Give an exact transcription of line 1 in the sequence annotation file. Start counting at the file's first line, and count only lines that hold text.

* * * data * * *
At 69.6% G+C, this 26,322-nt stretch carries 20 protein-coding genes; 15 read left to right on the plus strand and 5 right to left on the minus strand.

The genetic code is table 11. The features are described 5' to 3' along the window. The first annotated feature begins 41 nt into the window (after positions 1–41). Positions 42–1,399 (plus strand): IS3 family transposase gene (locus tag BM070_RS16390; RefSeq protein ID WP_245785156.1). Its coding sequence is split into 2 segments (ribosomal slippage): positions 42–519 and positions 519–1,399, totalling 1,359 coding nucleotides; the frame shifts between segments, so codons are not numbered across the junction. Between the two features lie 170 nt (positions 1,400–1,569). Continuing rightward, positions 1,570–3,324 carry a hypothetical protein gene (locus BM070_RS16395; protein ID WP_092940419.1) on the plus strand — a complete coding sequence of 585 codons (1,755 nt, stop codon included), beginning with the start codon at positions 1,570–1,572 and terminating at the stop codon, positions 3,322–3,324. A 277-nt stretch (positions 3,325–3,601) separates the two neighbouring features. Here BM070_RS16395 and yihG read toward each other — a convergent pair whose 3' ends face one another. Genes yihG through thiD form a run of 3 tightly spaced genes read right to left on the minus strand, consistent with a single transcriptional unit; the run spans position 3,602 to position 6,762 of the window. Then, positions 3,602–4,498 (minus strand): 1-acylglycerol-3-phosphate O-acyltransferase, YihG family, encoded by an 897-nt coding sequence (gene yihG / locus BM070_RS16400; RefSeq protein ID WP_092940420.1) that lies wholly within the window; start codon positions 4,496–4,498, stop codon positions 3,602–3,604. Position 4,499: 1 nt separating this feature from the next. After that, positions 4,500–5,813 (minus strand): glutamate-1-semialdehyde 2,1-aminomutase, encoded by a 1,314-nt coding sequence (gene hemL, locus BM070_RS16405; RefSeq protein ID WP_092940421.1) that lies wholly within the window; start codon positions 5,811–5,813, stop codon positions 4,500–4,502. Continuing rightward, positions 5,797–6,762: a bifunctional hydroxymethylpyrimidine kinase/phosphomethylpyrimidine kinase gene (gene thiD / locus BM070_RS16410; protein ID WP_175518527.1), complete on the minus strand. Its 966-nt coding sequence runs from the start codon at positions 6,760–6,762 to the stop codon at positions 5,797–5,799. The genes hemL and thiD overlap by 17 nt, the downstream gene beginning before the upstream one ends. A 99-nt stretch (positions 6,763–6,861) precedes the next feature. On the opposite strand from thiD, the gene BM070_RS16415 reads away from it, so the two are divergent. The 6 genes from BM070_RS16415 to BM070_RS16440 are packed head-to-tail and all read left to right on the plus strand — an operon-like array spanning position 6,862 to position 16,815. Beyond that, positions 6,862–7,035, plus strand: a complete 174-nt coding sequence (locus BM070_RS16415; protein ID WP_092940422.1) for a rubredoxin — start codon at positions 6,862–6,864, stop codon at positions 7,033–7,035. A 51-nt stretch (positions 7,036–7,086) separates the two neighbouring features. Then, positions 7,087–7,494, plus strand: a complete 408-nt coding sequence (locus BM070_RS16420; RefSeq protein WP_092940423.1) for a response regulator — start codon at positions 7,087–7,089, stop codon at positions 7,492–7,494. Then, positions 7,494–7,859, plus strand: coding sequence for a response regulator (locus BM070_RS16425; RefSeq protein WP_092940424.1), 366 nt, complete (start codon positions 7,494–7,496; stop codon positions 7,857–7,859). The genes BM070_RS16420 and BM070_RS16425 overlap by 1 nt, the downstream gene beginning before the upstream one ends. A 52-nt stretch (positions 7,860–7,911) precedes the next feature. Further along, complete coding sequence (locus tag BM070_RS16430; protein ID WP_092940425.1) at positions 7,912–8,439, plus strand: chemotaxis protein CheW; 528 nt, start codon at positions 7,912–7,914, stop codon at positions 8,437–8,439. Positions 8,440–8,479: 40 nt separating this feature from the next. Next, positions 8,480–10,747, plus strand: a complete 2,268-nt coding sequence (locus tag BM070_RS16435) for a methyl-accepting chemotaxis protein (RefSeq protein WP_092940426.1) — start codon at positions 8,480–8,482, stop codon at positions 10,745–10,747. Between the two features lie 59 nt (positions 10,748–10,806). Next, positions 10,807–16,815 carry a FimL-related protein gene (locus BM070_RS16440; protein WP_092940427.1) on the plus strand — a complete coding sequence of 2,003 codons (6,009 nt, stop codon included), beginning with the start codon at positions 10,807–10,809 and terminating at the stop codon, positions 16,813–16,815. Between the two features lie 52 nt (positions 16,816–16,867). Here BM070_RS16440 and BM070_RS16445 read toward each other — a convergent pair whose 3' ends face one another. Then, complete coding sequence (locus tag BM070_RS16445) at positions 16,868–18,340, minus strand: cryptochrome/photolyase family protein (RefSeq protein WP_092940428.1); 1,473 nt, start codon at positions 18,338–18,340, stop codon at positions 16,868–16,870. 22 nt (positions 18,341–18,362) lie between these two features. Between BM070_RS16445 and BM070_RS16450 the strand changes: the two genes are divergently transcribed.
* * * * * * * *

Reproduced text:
At 69.6% G+C, this 26,322-nt stretch carries 20 protein-coding genes; 15 read left to right on the plus strand and 5 right to left on the minus strand.